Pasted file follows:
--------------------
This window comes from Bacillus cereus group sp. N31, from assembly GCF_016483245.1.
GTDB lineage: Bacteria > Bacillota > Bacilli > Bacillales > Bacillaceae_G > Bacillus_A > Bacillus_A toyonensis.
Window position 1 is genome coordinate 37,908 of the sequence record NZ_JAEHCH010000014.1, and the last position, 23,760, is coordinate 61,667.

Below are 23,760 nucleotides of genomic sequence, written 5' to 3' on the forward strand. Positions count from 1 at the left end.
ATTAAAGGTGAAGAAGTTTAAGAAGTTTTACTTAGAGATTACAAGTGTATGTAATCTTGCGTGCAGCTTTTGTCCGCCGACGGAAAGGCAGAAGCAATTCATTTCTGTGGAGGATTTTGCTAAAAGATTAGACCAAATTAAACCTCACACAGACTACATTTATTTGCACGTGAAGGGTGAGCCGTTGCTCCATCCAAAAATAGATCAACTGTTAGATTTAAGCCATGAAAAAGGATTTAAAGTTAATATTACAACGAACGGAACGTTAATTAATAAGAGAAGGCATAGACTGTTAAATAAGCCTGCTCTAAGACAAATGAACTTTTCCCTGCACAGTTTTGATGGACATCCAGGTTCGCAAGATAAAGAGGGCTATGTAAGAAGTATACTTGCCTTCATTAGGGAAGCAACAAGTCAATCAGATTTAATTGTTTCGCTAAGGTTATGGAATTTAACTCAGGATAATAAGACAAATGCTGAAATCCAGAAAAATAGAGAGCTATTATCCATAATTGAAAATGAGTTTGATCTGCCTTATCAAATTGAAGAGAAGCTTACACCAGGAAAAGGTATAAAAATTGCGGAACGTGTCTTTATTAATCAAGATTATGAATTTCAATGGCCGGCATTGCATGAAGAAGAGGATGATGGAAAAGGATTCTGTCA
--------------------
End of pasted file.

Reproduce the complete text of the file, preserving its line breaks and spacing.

This window comes from Bacillus cereus group sp. N31, from assembly GCF_016483245.1.
GTDB lineage: Bacteria > Bacillota > Bacilli > Bacillales > Bacillaceae_G > Bacillus_A > Bacillus_A toyonensis.
Window position 1 is genome coordinate 37,908 of the sequence record NZ_JAEHCH010000014.1, and the last position, 23,760, is coordinate 61,667.

Below are 23,760 nucleotides of genomic sequence, written 5' to 3' on the forward strand. Positions count from 1 at the left end.
ATTAAAGGTGAAGAAGTTTAAGAAGTTTTACTTAGAGATTACAAGTGTATGTAATCTTGCGTGCAGCTTTTGTCCGCCGACGGAAAGGCAGAAGCAATTCATTTCTGTGGAGGATTTTGCTAAAAGATTAGACCAAATTAAACCTCACACAGACTACATTTATTTGCACGTGAAGGGTGAGCCGTTGCTCCATCCAAAAATAGATCAACTGTTAGATTTAAGCCATGAAAAAGGATTTAAAGTTAATATTACAACGAACGGAACGTTAATTAATAAGAGAAGGCATAGACTGTTAAATAAGCCTGCTCTAAGACAAATGAACTTTTCCCTGCACAGTTTTGATGGACATCCAGGTTCGCAAGATAAAGAGGGCTATGTAAGAAGTATACTTGCCTTCATTAGGGAAGCAACAAGTCAATCAGATTTAATTGTTTCGCTAAGGTTATGGAATTTAACTCAGGATAATAAGACAAATGCTGAAATCCAGAAAAATAGAGAGCTATTATCCATAATTGAAAATGAGTTTGATCTGCCTTATCAAATTGAAGAGAAGCTTACACCAGGAAAAGGTATAAAAATTGCGGAACGTGTCTTTATTAATCAAGATTATGAATTTCAATGGCCGGCATTGCATGAAGAAGAGGATGATGGAAAAGGATTCTGTCA